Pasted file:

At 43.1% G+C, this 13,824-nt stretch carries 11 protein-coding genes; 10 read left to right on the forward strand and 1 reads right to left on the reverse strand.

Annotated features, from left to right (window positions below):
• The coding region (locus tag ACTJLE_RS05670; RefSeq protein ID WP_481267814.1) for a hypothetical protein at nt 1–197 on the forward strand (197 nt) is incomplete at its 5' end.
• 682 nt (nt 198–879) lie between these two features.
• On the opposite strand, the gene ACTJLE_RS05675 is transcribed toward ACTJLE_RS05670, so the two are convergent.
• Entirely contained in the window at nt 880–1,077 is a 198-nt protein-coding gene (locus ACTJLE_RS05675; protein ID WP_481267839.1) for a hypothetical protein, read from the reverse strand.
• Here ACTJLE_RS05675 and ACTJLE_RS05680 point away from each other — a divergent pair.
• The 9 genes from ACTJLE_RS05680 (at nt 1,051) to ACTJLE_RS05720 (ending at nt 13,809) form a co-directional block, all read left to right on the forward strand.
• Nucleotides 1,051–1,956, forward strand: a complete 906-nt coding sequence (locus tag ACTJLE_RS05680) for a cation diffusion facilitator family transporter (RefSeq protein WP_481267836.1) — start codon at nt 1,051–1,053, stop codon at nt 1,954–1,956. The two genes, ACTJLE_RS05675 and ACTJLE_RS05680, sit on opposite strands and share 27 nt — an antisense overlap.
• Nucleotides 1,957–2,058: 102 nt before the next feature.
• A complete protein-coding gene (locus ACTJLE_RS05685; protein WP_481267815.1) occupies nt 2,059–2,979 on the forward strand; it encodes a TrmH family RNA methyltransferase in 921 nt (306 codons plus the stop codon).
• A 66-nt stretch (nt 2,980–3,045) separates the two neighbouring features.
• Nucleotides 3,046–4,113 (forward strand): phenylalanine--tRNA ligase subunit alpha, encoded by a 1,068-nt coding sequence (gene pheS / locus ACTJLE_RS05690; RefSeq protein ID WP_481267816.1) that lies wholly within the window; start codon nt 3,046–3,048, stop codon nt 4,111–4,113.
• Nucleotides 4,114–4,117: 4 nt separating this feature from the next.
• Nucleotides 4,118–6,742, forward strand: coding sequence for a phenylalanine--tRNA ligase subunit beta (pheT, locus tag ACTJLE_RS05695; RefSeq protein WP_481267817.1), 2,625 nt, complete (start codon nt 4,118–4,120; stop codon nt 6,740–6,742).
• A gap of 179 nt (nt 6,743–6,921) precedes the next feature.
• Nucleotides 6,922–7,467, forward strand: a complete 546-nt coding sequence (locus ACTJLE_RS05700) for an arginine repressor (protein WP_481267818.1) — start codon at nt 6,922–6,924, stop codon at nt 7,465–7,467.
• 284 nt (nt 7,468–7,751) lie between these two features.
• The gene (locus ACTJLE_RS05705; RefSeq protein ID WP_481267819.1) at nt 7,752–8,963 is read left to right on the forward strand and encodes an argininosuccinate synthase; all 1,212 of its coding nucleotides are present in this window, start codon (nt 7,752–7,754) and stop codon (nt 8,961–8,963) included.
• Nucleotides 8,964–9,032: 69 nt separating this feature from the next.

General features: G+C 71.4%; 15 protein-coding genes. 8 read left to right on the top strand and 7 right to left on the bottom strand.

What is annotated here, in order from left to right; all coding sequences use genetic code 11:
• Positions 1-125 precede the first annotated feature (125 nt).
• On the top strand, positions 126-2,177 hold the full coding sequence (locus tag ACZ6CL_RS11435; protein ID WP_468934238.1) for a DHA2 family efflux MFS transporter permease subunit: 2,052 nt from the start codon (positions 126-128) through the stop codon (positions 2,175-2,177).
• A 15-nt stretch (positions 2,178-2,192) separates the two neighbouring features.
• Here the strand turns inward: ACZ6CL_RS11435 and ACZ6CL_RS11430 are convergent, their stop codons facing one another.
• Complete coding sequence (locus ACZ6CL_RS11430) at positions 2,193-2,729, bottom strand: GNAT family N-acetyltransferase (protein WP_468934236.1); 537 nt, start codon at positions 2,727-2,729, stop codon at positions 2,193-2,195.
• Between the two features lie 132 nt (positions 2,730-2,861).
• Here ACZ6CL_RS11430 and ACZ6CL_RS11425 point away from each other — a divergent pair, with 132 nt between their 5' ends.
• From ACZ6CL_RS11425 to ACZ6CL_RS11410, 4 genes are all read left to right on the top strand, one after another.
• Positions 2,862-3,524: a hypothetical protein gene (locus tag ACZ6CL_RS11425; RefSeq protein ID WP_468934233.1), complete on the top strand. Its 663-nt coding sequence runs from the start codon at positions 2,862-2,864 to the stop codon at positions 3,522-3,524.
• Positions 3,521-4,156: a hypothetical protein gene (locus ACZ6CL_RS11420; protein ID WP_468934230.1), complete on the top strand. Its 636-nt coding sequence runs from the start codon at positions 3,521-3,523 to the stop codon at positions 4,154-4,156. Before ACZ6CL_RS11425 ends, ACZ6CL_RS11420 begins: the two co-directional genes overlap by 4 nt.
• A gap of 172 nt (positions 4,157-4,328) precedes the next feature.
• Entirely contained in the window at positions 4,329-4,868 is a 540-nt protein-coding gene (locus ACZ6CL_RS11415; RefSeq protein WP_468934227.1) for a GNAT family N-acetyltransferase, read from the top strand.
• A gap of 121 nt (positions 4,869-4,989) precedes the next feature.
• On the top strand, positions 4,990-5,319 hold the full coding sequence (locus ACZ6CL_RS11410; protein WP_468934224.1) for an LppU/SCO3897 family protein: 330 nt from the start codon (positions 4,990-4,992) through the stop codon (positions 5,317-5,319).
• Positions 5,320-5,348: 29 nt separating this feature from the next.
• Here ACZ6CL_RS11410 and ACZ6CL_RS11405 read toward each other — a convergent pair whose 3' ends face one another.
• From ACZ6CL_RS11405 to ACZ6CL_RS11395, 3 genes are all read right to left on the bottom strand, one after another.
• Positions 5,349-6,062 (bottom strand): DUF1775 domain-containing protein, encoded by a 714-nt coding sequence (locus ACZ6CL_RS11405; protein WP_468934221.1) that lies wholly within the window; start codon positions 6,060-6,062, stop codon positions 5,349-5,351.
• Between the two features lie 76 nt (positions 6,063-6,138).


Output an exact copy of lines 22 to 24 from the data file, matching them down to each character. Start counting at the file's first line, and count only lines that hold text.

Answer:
What is annotated here, in order from left to right; all coding sequences use genetic code 11:
• Positions 1-125 precede the first annotated feature (125 nt).
• On the top strand, positions 126-2,177 hold the full coding sequence (locus tag ACZ6CL_RS11435; protein ID WP_468934238.1) for a DHA2 family efflux MFS transporter permease subunit: 2,052 nt from the start codon (positions 126-128) through the stop codon (positions 2,175-2,177).